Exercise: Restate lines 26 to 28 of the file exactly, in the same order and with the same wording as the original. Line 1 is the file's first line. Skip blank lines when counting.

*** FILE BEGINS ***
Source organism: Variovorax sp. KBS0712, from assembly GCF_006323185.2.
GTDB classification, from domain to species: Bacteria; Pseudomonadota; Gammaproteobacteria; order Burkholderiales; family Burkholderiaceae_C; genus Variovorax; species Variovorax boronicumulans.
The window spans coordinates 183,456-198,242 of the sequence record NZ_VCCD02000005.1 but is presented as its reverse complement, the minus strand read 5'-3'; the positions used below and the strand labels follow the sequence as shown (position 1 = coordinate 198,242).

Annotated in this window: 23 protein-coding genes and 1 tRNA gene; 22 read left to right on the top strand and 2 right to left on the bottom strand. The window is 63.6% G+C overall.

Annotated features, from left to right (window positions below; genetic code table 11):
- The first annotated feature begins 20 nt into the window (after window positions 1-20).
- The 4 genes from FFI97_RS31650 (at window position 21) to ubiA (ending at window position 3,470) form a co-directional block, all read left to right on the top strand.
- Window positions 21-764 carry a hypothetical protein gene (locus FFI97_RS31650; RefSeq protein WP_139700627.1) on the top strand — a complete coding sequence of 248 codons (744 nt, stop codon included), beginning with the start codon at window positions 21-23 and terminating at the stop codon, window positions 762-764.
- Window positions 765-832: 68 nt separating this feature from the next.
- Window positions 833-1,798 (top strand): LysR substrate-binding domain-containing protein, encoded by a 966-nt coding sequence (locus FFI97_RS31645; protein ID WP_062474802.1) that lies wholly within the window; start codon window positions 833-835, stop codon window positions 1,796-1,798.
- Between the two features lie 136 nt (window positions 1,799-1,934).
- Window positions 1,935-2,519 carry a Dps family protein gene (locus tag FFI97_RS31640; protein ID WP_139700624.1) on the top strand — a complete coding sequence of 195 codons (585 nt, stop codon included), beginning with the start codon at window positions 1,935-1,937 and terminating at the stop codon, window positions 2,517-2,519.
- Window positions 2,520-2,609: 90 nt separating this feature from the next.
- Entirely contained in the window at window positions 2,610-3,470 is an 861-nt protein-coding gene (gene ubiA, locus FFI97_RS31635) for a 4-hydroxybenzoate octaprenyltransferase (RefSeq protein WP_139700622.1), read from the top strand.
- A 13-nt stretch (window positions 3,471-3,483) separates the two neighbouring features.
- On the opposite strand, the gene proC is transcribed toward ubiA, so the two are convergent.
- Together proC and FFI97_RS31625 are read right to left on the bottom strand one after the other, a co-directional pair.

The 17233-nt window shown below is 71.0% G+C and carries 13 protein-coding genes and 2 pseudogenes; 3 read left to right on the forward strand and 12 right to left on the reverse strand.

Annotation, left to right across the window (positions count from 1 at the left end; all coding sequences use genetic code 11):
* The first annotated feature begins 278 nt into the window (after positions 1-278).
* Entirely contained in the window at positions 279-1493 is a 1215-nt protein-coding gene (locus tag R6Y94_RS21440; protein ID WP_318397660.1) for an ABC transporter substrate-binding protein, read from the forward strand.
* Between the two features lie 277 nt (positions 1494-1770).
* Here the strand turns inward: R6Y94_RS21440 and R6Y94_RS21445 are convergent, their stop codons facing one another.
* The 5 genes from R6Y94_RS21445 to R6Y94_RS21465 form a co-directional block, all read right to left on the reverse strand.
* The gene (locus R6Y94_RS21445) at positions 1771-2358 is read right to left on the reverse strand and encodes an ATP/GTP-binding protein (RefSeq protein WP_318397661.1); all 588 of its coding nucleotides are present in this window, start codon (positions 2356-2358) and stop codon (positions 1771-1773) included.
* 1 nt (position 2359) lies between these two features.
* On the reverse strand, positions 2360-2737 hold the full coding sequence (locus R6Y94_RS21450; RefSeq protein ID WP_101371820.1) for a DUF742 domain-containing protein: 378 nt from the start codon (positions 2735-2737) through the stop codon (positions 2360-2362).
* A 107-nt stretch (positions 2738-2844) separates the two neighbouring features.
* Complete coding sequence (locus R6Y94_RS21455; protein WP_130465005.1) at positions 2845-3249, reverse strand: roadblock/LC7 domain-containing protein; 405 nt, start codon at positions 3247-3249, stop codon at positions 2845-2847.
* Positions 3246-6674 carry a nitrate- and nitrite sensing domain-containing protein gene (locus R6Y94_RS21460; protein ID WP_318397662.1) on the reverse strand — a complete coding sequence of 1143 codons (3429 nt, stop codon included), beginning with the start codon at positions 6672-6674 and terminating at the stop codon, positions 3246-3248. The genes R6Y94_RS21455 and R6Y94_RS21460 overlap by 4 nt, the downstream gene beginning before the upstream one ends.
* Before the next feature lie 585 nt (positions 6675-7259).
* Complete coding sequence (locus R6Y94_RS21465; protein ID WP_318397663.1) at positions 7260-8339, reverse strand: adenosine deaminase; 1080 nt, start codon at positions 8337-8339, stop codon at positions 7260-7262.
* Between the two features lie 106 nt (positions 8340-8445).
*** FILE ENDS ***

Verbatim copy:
* 1 nt (position 2359) lies between these two features.
* On the reverse strand, positions 2360-2737 hold the full coding sequence (locus R6Y94_RS21450; RefSeq protein ID WP_101371820.1) for a DUF742 domain-containing protein: 378 nt from the start codon (positions 2735-2737) through the stop codon (positions 2360-2362).
* A 107-nt stretch (positions 2738-2844) separates the two neighbouring features.